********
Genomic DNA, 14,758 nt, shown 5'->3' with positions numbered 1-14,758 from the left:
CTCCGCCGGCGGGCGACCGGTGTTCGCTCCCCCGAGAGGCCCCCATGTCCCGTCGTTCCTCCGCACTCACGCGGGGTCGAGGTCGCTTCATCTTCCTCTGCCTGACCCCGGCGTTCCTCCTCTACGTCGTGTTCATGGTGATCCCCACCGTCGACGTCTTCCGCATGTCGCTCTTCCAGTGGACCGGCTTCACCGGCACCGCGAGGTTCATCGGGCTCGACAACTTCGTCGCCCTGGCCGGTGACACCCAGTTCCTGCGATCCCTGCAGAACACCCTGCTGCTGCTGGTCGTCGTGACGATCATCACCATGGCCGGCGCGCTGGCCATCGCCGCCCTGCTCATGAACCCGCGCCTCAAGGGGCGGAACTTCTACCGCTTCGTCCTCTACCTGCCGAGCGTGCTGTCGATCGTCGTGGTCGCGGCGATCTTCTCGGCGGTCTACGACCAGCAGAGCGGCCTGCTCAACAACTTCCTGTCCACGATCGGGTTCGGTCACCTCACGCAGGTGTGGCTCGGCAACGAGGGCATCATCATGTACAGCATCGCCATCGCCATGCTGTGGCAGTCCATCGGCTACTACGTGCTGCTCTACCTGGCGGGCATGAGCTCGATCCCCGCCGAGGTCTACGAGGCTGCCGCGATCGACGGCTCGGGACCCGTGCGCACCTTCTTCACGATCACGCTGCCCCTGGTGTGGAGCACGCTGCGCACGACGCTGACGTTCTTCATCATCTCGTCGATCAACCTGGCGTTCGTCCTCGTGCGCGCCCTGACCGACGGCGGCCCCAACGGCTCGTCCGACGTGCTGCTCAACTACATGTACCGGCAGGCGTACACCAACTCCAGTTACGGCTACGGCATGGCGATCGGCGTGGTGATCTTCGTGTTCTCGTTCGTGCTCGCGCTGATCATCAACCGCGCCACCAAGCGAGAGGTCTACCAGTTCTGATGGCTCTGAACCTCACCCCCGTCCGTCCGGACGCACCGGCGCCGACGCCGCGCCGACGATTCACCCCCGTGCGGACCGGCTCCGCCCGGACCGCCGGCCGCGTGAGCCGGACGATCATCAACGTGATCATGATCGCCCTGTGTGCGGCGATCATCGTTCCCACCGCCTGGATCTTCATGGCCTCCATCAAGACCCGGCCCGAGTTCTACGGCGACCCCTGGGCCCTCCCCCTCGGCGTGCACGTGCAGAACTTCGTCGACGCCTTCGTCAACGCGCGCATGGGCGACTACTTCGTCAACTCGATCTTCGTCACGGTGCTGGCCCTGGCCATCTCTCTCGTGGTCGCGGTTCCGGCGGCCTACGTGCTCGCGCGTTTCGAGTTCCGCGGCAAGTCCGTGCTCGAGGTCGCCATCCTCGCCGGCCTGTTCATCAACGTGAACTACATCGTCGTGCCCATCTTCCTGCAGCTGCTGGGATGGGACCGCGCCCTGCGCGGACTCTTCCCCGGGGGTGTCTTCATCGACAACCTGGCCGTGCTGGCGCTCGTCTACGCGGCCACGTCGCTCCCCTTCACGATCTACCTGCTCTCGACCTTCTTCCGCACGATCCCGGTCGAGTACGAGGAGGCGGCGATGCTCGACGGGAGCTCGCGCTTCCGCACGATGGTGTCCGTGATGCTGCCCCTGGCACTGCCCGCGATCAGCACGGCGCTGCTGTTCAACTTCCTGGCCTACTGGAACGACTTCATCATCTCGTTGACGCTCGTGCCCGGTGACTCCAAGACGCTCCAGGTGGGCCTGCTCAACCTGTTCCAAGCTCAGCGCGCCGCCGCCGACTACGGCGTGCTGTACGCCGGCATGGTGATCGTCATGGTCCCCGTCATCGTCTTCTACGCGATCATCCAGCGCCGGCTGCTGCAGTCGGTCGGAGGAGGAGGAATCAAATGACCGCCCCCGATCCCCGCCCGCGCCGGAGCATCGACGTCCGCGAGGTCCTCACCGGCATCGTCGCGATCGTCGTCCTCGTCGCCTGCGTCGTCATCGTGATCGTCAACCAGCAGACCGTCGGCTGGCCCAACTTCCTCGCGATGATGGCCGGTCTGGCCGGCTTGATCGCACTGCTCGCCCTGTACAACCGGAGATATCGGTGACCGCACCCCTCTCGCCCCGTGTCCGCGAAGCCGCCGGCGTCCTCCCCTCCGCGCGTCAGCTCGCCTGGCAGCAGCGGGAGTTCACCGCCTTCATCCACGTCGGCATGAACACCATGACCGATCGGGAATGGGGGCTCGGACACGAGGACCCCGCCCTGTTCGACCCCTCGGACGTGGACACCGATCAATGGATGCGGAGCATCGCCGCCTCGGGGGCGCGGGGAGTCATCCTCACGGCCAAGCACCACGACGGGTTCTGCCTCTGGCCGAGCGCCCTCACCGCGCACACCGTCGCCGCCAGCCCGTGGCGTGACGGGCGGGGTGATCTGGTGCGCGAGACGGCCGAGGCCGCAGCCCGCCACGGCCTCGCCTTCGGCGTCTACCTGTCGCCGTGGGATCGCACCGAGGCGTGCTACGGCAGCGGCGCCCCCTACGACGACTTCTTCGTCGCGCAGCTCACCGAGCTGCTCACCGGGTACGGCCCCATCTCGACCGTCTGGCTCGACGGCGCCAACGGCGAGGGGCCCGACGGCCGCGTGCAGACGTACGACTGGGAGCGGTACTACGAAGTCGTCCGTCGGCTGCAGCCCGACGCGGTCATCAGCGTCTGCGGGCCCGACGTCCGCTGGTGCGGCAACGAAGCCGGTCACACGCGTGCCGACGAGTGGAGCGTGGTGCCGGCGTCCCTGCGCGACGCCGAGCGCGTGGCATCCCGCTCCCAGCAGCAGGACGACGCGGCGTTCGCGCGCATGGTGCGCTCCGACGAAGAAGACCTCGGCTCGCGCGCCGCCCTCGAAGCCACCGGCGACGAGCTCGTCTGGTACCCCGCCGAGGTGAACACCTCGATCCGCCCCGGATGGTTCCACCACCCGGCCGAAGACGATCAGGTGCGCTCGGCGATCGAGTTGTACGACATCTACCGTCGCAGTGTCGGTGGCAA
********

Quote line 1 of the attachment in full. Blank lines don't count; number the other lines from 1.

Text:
Genomic DNA, 14,758 nt, shown 5'->3' with positions numbered 1-14,758 from the left: